MN Regulators Grant Final Approval for Line 3


Late last month, Minnesota utility regulators granted their final approval for Enbridge’s Line 3 replacement project, a move that rejected a previous appeal from project opponents for the regulators to reconsider the approval that had been granted in June.

The next step involves the courts. Concerned parties, including Native American tribes, environmental groups and the Department of Commerce, have all filed separate challenges against the Minnesota Public Utilities Commission's approval of the Line 3 certificate.

Project History

Enbridge officials have said Line 3, which runs from Alberta to Wisconsin through Saskatchewan, Manitoba, North Dakota and Minnesota, must be replaced wholesale because issues with its tapecoat disbanding have led to corrosion concerns and as a result, a reduction in operating pressure and capacity. The 50-year-old pipeline currently transports 390,000 barrels per day of light, medium and heavy crudes; the new line would convey 760,000 per day, with a design capacity of 844,000 barrels per day.

PUC commissioners questioned last year whether the increased capacity is really necessary to transport crude to refineries in the Midwest, as they pointed out that refineries in and around Minnesota aren’t sitting idle with the line at its current limited capacity. Enbridge representatives, according to the Calgary Herald, told the commission that increased capacity on Line 3 would reduce the need to apportion space on its Canadian pipelines and to transport crude by rail.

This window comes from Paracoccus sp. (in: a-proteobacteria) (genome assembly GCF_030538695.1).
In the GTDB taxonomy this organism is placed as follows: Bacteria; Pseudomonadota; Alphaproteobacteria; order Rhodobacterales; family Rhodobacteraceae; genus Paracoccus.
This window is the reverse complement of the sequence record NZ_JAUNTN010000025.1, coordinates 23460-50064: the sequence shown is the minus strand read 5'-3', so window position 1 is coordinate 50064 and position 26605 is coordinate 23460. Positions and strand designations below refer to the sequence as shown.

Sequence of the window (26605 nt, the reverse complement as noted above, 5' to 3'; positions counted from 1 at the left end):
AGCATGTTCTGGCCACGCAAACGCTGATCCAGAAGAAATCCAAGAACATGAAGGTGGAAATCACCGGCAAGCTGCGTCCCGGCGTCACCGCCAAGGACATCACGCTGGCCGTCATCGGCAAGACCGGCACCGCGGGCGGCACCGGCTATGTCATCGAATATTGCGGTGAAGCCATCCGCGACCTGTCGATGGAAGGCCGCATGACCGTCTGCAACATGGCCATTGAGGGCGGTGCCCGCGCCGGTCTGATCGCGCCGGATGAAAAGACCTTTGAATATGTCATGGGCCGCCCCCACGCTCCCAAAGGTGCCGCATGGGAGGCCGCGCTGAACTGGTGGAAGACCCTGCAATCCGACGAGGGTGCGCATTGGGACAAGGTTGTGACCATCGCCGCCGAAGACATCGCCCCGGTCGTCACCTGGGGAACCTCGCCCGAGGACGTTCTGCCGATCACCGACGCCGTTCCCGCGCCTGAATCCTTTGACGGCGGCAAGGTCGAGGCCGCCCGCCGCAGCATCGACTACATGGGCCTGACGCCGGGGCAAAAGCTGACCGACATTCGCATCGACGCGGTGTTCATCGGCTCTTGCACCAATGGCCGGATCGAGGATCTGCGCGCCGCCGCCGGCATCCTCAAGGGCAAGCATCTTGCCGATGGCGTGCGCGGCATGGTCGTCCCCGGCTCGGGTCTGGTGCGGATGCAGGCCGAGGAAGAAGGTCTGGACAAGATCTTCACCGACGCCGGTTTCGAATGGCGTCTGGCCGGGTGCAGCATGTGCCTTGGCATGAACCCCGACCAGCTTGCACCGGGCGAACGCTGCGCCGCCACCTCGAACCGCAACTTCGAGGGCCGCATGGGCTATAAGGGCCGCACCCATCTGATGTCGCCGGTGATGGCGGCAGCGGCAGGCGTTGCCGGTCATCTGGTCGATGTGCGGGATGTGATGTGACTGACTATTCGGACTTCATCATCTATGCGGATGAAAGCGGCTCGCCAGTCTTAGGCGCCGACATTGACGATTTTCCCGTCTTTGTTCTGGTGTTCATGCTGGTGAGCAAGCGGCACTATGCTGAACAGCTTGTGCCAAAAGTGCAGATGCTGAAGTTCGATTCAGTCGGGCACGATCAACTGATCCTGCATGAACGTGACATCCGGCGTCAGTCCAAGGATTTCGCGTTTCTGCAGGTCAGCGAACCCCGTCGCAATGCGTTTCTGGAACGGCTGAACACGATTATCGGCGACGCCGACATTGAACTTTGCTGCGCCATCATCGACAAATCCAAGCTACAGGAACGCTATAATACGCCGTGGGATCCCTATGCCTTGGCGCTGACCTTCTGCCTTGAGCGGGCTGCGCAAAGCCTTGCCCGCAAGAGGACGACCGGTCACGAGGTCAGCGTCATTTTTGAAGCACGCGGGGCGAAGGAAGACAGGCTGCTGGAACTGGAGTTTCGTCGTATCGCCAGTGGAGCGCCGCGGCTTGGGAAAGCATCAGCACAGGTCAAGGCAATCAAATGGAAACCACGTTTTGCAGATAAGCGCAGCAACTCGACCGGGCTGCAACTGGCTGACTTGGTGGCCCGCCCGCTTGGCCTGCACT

In August, groups Honor the Earth and Friends of the Headwaters filed an appeal of the PUC’s approval, according to the Twin Cities Pioneer Press. The two groups argued that the environmental impact statement for the project did not adequately account for potential spills and did not take into account a survey related to tribal matters.

According to Bloomberg, Enbridge recently anticipated that its Line 3 crude oil pipeline to be in operation a year behind schedule, with a current planned opening date in the second half of 2020. The delay is largely due to Minnesota’s permitting process, which won’t be complete until November. Federal permits won’t arrive until up to two months after that.

Utility Regulator Approval

According to MPR News, Enbridge still needs a number of state and federal permits before ground in Minnesota can be broken for the project. Industry groups and others have voiced support for the project, citing the creation of construction jobs and the fact that the new line would be safer than the current Line 3.

"It's better to replace a more than 50-year-old pipe with one that is safer," said Minnesota Commissioner Katie Sieben.

"For the department to argue that the commission should ignore the current condition of the very infrastructure that is to be replaced is nonsensical."

The PUC also recently approved the company’s plan to recruit Native American workers for jobs in the pipeline industry. As it stands, Enbridge expects to have all the required permits by the end of the year.


Tagged categories: Government; Infrastructure; NA; North America; Oil and Gas; Pipelines; Program/Project Management

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